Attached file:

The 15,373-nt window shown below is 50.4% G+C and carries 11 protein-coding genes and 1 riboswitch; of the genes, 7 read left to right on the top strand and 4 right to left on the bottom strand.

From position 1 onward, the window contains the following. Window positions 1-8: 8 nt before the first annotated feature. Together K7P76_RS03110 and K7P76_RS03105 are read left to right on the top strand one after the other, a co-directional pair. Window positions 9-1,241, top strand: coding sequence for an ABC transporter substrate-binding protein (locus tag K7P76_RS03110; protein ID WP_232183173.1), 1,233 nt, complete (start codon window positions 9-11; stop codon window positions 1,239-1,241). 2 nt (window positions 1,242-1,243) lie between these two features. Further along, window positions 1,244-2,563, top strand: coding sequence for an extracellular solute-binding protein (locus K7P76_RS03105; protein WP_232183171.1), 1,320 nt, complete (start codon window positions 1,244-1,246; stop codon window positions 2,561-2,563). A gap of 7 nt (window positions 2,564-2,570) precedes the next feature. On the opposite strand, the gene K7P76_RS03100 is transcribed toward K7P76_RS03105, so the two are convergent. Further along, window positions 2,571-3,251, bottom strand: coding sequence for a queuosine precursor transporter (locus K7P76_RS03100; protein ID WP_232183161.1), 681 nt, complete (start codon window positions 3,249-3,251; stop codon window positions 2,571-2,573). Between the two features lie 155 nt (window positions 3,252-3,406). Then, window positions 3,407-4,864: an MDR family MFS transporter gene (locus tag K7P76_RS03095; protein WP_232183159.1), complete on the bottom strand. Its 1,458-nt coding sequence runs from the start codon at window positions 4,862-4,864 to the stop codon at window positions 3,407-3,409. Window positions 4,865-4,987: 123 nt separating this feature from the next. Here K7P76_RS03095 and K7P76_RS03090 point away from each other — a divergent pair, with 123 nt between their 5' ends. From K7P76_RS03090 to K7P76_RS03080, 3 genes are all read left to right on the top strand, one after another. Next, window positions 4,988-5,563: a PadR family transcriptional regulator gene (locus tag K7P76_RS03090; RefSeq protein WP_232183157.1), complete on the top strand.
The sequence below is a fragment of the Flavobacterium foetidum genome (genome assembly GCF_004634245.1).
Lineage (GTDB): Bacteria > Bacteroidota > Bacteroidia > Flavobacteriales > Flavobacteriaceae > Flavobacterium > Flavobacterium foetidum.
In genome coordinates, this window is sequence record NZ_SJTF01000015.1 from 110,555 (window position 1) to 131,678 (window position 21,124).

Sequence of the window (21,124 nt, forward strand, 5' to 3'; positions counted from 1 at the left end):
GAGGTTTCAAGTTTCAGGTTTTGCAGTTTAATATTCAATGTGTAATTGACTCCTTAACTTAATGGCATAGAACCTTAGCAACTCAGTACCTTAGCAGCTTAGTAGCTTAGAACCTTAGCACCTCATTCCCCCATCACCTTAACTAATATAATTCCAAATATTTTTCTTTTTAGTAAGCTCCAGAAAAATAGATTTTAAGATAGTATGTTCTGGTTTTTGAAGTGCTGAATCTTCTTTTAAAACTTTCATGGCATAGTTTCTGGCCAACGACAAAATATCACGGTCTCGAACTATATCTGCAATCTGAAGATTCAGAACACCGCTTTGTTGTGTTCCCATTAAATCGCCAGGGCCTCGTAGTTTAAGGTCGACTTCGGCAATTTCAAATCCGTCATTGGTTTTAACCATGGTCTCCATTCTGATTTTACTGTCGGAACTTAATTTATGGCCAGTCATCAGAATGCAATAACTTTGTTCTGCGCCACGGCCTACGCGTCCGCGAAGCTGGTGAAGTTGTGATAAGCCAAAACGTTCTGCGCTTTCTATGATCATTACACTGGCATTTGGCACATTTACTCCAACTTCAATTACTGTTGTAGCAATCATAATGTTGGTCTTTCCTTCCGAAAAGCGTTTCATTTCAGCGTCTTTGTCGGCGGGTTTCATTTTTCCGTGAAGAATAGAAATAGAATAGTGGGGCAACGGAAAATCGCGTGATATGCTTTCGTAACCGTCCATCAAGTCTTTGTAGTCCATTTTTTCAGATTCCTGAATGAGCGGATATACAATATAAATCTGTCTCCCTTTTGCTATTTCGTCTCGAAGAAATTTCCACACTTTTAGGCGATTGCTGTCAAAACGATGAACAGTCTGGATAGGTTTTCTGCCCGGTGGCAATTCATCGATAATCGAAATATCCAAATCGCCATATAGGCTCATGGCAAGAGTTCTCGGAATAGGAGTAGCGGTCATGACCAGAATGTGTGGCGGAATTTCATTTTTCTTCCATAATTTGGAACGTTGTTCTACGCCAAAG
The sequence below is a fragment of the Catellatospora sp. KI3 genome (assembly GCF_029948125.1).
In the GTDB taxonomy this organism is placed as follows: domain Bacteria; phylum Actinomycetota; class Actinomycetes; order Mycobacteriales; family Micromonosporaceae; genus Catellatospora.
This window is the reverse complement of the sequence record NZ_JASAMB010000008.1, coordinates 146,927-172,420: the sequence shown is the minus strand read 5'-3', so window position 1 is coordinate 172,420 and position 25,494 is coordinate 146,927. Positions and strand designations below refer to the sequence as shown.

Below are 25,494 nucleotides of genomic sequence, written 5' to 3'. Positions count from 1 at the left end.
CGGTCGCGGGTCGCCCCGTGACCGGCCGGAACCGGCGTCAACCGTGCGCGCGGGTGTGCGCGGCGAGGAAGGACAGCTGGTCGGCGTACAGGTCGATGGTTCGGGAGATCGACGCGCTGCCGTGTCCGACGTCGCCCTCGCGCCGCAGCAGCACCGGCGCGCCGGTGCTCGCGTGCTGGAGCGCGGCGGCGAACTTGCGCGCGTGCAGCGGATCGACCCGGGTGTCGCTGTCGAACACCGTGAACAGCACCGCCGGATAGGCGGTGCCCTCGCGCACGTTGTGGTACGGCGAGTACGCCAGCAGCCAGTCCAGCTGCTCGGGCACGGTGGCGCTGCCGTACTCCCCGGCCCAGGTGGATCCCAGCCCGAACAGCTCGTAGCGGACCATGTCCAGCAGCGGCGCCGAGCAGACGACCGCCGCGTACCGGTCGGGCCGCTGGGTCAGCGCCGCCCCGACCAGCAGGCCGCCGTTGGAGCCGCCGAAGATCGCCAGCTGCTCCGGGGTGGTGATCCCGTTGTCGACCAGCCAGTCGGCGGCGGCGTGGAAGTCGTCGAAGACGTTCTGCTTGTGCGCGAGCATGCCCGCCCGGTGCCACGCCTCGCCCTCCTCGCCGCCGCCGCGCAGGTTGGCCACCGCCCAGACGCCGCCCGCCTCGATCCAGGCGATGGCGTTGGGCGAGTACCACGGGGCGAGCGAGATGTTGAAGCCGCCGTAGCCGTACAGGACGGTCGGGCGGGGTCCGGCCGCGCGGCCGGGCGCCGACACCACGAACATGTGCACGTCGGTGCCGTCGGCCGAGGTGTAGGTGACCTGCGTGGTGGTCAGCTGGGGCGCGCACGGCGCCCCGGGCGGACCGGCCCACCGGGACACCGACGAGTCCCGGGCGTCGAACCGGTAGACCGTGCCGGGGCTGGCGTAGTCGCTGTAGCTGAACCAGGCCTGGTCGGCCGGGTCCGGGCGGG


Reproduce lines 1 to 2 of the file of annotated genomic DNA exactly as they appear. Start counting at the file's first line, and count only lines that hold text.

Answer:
The 15,373-nt window shown below is 50.4% G+C and carries 11 protein-coding genes and 1 riboswitch; of the genes, 7 read left to right on the top strand and 4 right to left on the bottom strand.

From position 1 onward, the window contains the following. Window positions 1-8: 8 nt before the first annotated feature. Together K7P76_RS03110 and K7P76_RS03105 are read left to right on the top strand one after the other, a co-directional pair. Window positions 9-1,241, top strand: coding sequence for an ABC transporter substrate-binding protein (locus tag K7P76_RS03110; protein ID WP_232183173.1), 1,233 nt, complete (start codon window positions 9-11; stop codon window positions 1,239-1,241). 2 nt (window positions 1,242-1,243) lie between these two features. Further along, window positions 1,244-2,563, top strand: coding sequence for an extracellular solute-binding protein (locus K7P76_RS03105; protein WP_232183171.1), 1,320 nt, complete (start codon window positions 1,244-1,246; stop codon window positions 2,561-2,563). A gap of 7 nt (window positions 2,564-2,570) precedes the next feature. On the opposite strand, the gene K7P76_RS03100 is transcribed toward K7P76_RS03105, so the two are convergent. Further along, window positions 2,571-3,251, bottom strand: coding sequence for a queuosine precursor transporter (locus K7P76_RS03100; protein ID WP_232183161.1), 681 nt, complete (start codon window positions 3,249-3,251; stop codon window positions 2,571-2,573). Between the two features lie 155 nt (window positions 3,252-3,406). Then, window positions 3,407-4,864: an MDR family MFS transporter gene (locus tag K7P76_RS03095; protein WP_232183159.1), complete on the bottom strand. Its 1,458-nt coding sequence runs from the start codon at window positions 4,862-4,864 to the stop codon at window positions 3,407-3,409. Window positions 4,865-4,987: 123 nt separating this feature from the next. Here K7P76_RS03095 and K7P76_RS03090 point away from each other — a divergent pair, with 123 nt between their 5' ends. From K7P76_RS03090 to K7P76_RS03080, 3 genes are all read left to right on the top strand, one after another. Next, window positions 4,988-5,563: a PadR family transcriptional regulator gene (locus tag K7P76_RS03090; RefSeq protein WP_232183157.1), complete on the top strand.